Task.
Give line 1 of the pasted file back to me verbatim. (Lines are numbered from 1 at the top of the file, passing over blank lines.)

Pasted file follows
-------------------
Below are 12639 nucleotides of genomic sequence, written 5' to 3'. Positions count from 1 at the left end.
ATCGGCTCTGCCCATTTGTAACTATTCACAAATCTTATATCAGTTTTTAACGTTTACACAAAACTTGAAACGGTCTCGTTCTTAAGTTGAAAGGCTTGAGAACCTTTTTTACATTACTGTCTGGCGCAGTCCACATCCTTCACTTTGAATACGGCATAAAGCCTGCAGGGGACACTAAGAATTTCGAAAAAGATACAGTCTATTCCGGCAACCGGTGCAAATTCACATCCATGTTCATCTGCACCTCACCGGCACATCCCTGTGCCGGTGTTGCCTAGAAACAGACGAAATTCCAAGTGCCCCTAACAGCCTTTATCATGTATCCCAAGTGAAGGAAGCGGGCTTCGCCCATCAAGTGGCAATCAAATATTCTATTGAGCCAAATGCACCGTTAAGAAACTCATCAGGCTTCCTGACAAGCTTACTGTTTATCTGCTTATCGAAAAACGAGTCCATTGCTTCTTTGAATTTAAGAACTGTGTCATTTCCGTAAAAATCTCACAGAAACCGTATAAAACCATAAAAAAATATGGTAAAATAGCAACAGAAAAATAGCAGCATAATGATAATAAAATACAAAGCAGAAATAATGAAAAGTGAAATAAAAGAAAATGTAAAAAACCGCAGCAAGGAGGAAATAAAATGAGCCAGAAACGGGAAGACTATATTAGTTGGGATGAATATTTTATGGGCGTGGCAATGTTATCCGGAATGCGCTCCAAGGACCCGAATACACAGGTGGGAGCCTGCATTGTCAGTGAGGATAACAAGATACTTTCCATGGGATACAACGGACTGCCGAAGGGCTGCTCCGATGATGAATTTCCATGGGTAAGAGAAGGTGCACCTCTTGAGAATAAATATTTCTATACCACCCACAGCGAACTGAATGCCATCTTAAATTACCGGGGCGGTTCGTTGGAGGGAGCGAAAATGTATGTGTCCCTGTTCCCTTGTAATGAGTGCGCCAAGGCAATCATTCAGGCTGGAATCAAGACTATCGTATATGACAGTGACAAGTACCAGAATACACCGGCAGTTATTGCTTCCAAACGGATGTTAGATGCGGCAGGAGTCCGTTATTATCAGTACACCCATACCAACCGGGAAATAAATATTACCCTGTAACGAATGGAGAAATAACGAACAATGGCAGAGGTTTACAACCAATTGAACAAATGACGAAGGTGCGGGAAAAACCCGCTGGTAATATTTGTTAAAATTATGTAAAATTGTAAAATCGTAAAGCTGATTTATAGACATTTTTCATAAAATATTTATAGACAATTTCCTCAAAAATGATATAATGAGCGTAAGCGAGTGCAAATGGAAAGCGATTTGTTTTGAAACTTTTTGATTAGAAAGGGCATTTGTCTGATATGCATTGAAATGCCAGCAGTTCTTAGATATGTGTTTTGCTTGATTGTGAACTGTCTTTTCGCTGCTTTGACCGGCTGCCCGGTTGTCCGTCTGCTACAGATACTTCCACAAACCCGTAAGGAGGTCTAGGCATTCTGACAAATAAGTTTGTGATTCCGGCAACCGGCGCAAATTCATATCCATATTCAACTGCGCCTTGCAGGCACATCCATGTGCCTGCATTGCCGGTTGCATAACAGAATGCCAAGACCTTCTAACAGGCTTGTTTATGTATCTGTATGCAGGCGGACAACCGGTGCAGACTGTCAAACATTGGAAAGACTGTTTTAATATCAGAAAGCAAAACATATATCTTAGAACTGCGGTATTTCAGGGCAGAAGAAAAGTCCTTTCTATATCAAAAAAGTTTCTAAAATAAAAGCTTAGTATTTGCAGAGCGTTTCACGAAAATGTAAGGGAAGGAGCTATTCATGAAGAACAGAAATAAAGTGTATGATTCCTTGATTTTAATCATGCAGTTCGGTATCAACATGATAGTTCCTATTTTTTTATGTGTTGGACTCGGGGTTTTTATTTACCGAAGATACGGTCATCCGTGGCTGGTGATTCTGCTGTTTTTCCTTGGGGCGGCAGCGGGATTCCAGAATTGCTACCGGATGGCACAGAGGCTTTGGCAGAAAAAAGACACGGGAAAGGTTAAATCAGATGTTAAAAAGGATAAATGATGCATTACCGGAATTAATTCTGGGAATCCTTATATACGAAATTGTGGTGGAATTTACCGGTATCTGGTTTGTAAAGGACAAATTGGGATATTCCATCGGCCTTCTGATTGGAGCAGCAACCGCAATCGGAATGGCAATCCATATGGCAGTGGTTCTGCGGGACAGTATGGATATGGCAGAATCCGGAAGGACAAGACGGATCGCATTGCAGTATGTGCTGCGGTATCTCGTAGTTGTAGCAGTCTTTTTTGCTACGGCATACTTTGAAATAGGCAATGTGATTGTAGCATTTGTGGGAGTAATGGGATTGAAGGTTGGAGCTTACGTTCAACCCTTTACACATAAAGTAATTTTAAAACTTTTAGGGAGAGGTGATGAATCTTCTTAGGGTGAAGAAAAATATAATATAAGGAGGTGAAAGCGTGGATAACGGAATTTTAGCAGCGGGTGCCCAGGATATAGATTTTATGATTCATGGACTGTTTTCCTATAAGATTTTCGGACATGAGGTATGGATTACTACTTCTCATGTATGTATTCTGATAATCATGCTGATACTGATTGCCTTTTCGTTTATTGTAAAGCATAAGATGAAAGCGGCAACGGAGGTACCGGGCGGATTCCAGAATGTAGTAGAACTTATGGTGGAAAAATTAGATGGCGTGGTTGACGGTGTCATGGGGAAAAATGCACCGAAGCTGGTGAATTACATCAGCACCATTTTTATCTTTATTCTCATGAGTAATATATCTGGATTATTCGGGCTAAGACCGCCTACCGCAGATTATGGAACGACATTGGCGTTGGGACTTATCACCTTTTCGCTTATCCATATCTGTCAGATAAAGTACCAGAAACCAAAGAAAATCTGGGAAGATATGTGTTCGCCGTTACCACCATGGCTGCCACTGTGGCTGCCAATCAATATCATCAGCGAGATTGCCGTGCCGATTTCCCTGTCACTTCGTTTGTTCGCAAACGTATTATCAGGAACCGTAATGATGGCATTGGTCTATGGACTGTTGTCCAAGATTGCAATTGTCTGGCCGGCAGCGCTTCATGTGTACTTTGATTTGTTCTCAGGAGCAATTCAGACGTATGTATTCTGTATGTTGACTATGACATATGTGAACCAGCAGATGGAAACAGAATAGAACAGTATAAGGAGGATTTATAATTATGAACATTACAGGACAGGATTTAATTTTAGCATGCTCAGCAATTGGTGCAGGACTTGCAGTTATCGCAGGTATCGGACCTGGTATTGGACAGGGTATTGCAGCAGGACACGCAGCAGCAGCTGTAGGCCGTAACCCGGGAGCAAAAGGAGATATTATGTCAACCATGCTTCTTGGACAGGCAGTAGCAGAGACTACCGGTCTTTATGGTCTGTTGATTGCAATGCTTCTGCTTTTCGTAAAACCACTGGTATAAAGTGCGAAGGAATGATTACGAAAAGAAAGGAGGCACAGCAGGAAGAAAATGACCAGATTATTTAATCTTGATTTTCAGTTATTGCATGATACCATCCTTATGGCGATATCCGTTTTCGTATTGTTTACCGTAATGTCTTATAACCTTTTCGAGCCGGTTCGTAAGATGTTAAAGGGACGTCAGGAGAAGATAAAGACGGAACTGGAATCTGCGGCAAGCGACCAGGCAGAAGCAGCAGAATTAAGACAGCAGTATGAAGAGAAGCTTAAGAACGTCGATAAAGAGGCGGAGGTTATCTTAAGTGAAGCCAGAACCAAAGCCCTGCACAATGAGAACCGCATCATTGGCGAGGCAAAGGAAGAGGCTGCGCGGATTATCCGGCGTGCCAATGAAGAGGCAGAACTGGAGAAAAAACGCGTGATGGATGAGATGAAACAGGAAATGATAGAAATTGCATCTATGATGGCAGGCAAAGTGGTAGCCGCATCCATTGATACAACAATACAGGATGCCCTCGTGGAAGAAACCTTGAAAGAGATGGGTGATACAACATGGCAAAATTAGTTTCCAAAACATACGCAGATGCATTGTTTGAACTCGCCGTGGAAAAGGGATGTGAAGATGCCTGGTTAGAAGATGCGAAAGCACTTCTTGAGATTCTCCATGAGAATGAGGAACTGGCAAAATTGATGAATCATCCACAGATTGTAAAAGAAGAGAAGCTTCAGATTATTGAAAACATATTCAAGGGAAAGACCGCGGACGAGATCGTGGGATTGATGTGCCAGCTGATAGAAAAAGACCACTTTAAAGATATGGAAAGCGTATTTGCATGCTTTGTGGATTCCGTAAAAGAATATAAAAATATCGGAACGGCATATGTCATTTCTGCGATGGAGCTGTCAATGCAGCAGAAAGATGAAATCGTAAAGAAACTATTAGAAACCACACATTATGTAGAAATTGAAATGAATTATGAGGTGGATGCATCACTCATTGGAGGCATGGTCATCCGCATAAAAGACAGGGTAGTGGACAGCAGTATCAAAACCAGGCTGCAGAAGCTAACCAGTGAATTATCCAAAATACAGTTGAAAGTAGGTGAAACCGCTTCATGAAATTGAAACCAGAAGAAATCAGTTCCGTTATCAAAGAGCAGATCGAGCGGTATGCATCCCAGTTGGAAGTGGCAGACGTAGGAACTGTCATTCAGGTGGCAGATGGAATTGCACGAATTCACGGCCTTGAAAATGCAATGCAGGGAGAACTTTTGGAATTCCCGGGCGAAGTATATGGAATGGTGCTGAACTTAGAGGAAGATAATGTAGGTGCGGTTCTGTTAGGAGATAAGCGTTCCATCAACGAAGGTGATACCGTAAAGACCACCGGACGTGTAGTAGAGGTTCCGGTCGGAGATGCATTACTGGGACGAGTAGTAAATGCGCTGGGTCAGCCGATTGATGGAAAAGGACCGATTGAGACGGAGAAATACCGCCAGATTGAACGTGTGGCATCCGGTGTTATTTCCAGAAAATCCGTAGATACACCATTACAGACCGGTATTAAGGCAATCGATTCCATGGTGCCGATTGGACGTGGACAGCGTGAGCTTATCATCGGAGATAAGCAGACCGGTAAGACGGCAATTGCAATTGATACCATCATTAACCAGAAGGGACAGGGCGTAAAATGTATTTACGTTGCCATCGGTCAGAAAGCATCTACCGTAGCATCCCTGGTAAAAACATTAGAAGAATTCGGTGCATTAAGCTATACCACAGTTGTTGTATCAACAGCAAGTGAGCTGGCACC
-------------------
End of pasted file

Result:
Below are 12639 nucleotides of genomic sequence, written 5' to 3'. Positions count from 1 at the left end.